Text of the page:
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6. Return to Fort Duchesne

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pp. 93-114

Charles Young rejoined his troop at Fort Duchesne, Utah, in the fall of 1899 as a first lieutenant, his resumed, or permanent, rank in the Regular Army. This meant a demotion for Young in both pay and prestige from his former temporary rank of major commanding the Ninth Ohio Battalion during the Spanish-American War. ...

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7. Fighting Guerillas in the Philippines

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pp. 115-135

Young passed a professional milestone in early 1901 as he prepared to deploy to the Philippines. With a promotion to captain and twelve years of service he was no longer considered an inexperienced junior officer. The transition from lieutenant to captain was a major achievement in the professional life of a Regular Army officer. ...

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8. Troop Commander in San Francisco and Sequoia

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pp. 136-158

As the troopers of the Ninth Cavalry steamed into the San Francisco harbor on October 31, 1902, the city must have appeared heaven-sent to soldiers who had spent eighteen months fighting insurgents in the disease-infested jungles of the Philippines. ...

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9. Military Attach

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pp. 159-181

After Captain Young had spent five years with the Ninth Cavalry Regiment as a troop commander, the army offered him another opportunity to serve on detached duty. In the spring of 1904, the War Department asked Young if he was willing to serve on diplomatic duty as the military attach

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10. Garrison Duty in the Philippines and Wyoming

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pp. 182-203

When Captain Charles Young returned to the United States in 1907, he had been away from the Ninth Cavalry for three years on attach

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11. Military Assistance Mission in Liberia

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pp. 204-228

When Captain Charles Young arrived at the U.S. Legation in Monrovia, Liberia, in 1912, the country was torn by internal strife and threatened by external incursion. Having previously served as the military attach

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12. Chasing Villa in Mexico

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pp. 229-245

When Maj. Charles Young departed for his new duty assignment with the Tenth Cavalry, it marked the end of his third tour on detached duty away from troops. He had learned as much about himself in Africa as about leading others, and these lessons would help in the challenging years to come. ...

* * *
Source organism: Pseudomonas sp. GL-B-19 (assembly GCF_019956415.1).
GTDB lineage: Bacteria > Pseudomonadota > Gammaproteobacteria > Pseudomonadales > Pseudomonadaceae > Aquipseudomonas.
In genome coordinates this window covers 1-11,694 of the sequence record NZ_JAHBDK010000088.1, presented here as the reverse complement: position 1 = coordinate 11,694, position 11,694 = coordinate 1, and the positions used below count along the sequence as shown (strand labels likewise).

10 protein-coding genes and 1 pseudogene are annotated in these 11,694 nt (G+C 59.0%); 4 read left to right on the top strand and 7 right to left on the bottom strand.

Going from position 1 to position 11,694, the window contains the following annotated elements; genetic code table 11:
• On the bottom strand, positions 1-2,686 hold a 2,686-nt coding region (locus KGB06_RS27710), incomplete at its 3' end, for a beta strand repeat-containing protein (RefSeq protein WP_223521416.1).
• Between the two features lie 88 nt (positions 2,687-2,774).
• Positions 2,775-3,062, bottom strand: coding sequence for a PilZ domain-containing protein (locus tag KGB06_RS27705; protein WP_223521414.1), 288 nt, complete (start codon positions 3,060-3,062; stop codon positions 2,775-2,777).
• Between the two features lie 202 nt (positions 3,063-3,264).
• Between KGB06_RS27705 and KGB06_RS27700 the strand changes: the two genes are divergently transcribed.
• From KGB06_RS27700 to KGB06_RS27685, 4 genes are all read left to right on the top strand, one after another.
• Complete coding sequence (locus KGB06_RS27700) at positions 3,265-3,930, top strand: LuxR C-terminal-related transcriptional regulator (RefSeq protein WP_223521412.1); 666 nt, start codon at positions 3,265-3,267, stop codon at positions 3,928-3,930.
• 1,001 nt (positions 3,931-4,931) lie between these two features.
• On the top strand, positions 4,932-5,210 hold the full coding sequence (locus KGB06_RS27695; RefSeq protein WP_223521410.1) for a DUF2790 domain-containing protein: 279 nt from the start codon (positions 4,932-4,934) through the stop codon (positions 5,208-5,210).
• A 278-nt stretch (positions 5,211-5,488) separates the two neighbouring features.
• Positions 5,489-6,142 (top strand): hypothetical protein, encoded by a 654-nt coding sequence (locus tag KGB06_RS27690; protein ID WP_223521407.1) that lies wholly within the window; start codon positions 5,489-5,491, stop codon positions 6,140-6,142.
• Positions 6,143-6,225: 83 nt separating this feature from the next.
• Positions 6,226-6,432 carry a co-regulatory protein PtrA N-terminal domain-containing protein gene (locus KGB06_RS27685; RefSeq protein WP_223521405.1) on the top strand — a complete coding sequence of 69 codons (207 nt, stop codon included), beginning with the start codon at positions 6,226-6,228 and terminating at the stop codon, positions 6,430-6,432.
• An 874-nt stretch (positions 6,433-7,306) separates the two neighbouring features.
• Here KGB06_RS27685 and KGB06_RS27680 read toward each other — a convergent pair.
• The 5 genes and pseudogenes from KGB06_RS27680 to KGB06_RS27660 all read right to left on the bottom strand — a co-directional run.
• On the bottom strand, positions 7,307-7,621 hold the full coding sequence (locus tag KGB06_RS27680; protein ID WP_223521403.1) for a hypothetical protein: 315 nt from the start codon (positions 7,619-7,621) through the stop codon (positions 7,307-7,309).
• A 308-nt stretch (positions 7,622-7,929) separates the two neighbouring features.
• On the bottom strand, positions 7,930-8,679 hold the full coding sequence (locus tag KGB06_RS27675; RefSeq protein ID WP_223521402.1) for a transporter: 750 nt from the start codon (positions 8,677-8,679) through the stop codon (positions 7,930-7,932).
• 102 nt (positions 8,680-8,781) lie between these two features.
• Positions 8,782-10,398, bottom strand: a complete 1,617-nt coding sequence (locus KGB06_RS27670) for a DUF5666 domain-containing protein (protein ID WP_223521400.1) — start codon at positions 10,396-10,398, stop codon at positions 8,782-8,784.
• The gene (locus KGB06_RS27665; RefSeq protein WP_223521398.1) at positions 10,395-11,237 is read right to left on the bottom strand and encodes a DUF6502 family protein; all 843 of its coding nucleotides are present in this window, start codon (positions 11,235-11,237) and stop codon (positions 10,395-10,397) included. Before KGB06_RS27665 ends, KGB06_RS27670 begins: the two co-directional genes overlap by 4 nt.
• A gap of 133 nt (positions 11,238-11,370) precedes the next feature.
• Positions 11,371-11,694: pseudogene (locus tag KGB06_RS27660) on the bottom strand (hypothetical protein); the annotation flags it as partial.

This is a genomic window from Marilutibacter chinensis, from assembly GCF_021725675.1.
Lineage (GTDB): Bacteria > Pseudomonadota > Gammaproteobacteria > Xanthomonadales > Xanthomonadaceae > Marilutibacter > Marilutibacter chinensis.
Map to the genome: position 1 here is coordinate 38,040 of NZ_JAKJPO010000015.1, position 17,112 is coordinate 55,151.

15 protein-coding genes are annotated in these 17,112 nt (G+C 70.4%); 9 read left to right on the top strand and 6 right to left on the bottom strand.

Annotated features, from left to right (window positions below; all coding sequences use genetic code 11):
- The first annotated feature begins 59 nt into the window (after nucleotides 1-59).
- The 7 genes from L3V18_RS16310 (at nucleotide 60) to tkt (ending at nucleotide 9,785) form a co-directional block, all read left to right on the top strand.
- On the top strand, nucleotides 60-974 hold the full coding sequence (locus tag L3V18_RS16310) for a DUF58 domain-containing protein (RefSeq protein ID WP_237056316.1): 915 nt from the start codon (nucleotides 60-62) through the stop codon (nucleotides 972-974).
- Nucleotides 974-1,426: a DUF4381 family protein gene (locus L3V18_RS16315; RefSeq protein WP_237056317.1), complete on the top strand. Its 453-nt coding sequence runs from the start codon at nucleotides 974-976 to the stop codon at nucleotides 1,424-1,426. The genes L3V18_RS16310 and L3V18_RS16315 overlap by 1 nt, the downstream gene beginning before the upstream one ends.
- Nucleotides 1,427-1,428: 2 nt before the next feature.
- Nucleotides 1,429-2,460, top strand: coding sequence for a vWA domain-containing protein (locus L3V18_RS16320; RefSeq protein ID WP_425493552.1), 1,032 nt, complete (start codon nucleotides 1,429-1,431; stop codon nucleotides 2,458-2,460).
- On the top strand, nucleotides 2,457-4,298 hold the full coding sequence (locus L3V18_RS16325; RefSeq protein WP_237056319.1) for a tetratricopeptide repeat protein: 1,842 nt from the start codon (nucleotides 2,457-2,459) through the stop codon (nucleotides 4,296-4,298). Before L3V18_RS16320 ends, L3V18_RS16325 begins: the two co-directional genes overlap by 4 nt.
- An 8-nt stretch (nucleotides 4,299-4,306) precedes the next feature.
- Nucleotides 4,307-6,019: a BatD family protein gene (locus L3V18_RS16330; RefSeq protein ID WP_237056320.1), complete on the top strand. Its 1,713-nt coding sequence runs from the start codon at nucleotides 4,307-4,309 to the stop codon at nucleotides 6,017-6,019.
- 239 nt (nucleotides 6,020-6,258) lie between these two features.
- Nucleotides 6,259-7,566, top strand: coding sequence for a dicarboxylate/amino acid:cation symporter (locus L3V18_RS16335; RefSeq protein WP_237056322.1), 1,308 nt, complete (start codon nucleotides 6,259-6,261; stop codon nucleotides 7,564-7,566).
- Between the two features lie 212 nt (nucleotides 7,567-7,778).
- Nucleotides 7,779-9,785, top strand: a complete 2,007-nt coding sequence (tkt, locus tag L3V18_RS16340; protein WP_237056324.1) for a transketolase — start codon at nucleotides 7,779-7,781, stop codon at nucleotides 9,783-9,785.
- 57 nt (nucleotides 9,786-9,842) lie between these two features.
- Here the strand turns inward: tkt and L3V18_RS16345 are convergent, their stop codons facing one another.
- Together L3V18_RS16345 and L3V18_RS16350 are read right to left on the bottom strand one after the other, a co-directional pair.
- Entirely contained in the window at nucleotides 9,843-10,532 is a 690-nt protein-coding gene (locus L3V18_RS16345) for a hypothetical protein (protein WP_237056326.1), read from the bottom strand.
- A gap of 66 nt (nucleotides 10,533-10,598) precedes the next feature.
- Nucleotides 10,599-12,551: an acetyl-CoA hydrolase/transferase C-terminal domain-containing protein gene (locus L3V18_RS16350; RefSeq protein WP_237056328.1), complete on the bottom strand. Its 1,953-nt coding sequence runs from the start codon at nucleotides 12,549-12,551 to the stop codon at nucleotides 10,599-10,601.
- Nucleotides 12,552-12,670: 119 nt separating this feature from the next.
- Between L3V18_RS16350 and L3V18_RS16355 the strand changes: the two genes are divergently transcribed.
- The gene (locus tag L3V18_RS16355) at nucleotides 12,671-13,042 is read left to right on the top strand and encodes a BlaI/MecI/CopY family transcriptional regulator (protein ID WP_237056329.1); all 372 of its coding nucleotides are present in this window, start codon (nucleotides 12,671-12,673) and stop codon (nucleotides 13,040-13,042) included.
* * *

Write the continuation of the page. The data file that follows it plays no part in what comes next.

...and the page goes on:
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13. Retirement to Ohio

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pp. 246-262

Lt. Col. Charles Young had many things on his mind after bringing his men home safely to Fort Huachuca from Mexico. Uppermost was the imminent war in Europe. From Young’s letters to Ada during the Punitive Expedition, we know he considered a number of future assignment options, ...

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14. Final Post in Liberia

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pp. 263-279

Charles Young had few options in 1919. A man of action, he could not bring himself to sit in his comfortable home in Wilberforce and enjoy his retirement, even with the war over. Many men would have welcomed the respite from twenty-eight years in the saddle, fighting for a country that asked for great sacrifices but gave little recognition in return. ...

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Epilogue: Coming Home

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pp. 280-288

When the War Department notified Ada Young of the death of her husband, she was alone at the family home in Wilberforce, Ohio, having recently returned from Europe, where the two children still attended boarding schools. She was there waiting for her husband, who was to arrive in April 1916 for four months of leave that had finally been approved after many delays. ...


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pp. 289-338


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pp. 339-352


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pp. 353-360

E-ISBN-13: 9780803230224
E-ISBN-10: 0803230222
Print-ISBN-13: 9780803213852
Print-ISBN-10: 0803213859

Page Count: 412
Publication Year: 2010

Research Areas


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Subject Headings

  • African American soldiers -- Biography.
  • United States. Army -- African American troops.
  • United States. Army -- Officers -- Biography.
  • Young, Charles, 1864-1922.